Here’s an irritating little phrase that we’ve all heard or read some variety of in a story: “As a _____, I . . .”
“As a mortician, I can tell you that her description of the embalming process is accurate.”
“As a psychologist, it is my expert opinion that this man is completely off his nutter.”
“As your mother, I cannot allow you to meet with that girl anymore.”
“As lord of these lands, it is my duty to care for the needs of the lesser beings under my rule.”
“As someone who blogs about prose and grammar, I am constantly showered with praise and entirely deserved adoration.”
Nine times out of ten, this phrase and its variations are unrealistic, unnecessary, or unintentionally arrogant. Unrealistic, because they tend to be a form of maid-and-butler dialog, where a character tells people information they should already know. Take that third example above—whoever the woman’s child is, they already know that she was their mother. She didn’t need to say it. It feels like breaking the fourth wall; the woman isn’t identifying herself as the other character’s mother for the purpose of speaking to her child, she’s doing it because the author needed to let the audience know that she was the other character’s mother (and even then, it was probably already obvious to the readers).
That brings us to the second problem—such phrases are generally unnecessary. You’ll almost never encounter a situation where a character needs to explain who they are or what qualifications they possess before they speak. Usually, if you’ve done your job right, you’ll have explained all that far more smoothly in some other situation.
So often, when this phrase pops up, it is because the author wanted to remind the readers who this character is or what their qualifications are. Maybe the character hasn’t been around for a while, or you simply haven’t mentioned their profession in some time. In those situations, find a smoother way to work a reminder in. Or, better yet, trust your readers to remember what you told them before. If they don’t, maybe you need to make the character’s profession or position a stronger part of their character so that your audience won’t forget who they are.
But what about situations where the people around a character genuinely don’t know who a character is? That would justify them beginning a sentence in this way, right? Well, yes . . . but . . . that brings us to the final problem with this phrase: unintentionally arrogant.
Writers tend to be a loquacious bunch—we usually have respectably large vocabularies and a great fondness for words. We tend to read a lot, sometimes far more than we actually speak to other people. Being insulated into a group that so loves wordplay and a well-spoken turn of phrase can skew our perspective on how people actually speak. It can also blind us to how we ourselves sometimes sound when we speak.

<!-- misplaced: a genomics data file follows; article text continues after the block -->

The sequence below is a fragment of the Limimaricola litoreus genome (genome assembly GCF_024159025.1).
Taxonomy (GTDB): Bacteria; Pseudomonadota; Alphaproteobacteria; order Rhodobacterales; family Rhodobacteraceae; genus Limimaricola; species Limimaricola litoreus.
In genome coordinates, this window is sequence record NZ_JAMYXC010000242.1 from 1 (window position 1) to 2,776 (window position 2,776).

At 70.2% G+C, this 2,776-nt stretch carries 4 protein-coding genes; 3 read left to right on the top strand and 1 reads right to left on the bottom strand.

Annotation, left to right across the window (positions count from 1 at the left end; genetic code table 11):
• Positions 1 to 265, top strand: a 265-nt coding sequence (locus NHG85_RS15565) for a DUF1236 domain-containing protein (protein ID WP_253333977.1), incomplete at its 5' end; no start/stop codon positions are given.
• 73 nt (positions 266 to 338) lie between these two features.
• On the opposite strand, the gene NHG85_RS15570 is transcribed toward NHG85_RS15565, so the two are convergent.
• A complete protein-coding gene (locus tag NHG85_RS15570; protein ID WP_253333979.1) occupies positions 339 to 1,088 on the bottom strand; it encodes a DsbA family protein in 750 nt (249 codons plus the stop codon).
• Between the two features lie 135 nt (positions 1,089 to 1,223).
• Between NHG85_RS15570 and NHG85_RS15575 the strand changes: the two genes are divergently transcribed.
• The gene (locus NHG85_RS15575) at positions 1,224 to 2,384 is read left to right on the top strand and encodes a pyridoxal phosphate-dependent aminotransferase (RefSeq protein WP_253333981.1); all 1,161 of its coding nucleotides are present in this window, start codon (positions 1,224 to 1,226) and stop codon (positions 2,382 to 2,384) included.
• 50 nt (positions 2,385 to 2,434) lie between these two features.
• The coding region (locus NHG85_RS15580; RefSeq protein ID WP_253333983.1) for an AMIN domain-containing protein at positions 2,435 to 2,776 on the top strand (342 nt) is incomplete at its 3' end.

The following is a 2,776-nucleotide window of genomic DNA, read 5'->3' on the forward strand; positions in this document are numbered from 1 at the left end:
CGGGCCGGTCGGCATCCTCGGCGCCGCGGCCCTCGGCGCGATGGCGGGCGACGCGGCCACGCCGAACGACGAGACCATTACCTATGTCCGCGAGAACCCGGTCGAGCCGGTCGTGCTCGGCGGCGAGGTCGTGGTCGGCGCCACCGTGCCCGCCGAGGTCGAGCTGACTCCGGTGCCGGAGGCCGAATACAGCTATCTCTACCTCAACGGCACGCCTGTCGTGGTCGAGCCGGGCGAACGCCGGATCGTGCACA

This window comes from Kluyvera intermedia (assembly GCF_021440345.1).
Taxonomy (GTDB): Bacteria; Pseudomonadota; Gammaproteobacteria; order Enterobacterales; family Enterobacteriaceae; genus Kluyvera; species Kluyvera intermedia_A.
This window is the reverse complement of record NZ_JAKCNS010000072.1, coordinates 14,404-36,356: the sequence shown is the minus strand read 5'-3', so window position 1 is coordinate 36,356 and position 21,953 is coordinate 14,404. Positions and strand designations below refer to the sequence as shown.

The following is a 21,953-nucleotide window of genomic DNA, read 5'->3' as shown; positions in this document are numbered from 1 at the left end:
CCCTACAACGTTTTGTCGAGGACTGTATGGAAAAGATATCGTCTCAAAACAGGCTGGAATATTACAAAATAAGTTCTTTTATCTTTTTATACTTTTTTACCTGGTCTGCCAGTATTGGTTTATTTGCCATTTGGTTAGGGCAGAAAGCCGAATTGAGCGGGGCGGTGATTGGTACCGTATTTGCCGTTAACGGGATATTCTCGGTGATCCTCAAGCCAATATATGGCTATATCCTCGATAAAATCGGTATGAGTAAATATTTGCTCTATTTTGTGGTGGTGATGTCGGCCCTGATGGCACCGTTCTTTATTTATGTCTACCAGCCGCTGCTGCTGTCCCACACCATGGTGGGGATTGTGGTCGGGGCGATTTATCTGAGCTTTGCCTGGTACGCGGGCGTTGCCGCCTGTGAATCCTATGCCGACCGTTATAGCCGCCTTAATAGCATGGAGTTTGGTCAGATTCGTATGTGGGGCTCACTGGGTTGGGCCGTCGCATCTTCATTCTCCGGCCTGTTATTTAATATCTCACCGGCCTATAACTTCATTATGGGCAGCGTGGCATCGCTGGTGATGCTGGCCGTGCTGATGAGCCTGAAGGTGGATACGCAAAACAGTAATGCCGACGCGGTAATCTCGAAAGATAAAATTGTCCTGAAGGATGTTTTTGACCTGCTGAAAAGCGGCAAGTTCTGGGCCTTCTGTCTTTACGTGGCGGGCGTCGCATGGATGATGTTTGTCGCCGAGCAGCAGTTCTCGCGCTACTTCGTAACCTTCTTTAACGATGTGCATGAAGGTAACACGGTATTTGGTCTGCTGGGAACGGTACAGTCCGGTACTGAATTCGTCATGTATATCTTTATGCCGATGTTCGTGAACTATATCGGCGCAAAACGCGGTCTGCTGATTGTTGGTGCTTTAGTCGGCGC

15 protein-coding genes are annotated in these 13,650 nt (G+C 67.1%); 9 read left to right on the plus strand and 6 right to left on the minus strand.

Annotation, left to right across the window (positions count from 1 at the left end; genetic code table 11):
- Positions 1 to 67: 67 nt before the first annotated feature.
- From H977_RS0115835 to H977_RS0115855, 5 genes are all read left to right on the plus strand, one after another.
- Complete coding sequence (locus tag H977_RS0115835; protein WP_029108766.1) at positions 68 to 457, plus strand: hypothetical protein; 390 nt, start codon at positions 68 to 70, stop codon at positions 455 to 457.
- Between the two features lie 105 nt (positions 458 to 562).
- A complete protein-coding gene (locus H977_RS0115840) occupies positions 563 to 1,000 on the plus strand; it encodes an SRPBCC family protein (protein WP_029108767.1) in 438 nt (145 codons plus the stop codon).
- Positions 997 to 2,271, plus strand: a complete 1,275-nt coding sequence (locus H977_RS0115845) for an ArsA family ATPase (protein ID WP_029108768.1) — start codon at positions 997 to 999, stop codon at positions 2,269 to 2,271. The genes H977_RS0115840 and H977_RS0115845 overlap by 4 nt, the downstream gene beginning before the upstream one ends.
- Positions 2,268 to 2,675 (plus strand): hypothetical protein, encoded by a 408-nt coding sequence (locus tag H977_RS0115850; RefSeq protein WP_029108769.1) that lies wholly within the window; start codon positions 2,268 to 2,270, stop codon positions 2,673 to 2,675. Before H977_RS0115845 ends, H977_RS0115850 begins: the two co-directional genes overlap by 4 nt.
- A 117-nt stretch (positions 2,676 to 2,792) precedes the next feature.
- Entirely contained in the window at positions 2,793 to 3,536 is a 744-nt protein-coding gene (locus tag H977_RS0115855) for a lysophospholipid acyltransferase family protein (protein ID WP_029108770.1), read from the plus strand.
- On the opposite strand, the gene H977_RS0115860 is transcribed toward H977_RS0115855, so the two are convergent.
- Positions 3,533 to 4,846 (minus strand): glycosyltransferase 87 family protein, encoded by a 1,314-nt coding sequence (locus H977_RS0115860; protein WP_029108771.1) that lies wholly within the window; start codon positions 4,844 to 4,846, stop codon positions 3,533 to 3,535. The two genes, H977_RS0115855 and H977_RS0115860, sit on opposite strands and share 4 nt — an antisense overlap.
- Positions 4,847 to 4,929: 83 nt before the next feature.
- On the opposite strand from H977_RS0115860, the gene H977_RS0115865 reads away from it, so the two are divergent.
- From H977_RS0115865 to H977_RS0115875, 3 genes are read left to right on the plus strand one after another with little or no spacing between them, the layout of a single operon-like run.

So, that said, here is a variety of ways to express the thought “As a ____, I . . .”:
“Oh, I can answer that—I’m a nursing student at the U. I think she actually got the details of the procedure pretty close to perfect.”
“Hon, I know you don’t like it, but it’s a father’s job to look out for his daughter. I don’t think you should go out with that boy again.”
“Well, if you want an engineer’s opinion, I’m happy to give mine. That whole design is completely infeasible.”
“As an artist, I am frequently misunderstood by those around me.”
Which of those sounds the most arrogant? Now, this could just be me, but I generally feel like “As a ____, I . . .” is pretty much the most puffed-up way of expressing one’s qualifications.
Of course it’s possible to use this phrase in a way that doesn’t sound arrogant. But in those cases, the lack of arrogance is generally conveyed through tone and body language. When you’re writing, you can’t rely on those tools. So you have the distinct possibility that people will supply their own emphasis and tone to words which make them think of these sorts of people:
“Well, as a vegan, I don’t believe in hurting any creatures in any way, especially for my own mere comforts.”
“As a Christian, I would never let my daughter behave in that manner. It’s just not right.”
Now, sometimes you’ll have a character who is rather puffed-up with their own importance, or who is very loquacious and maybe a little oblivious to how they sound. If that’s the case, then it might be worth busting out the “As a ____, I . . .” phrase. Most of the time, however, people just don’t speak that way—it’s redundant, odd, and often viewed as an indication of self-importance.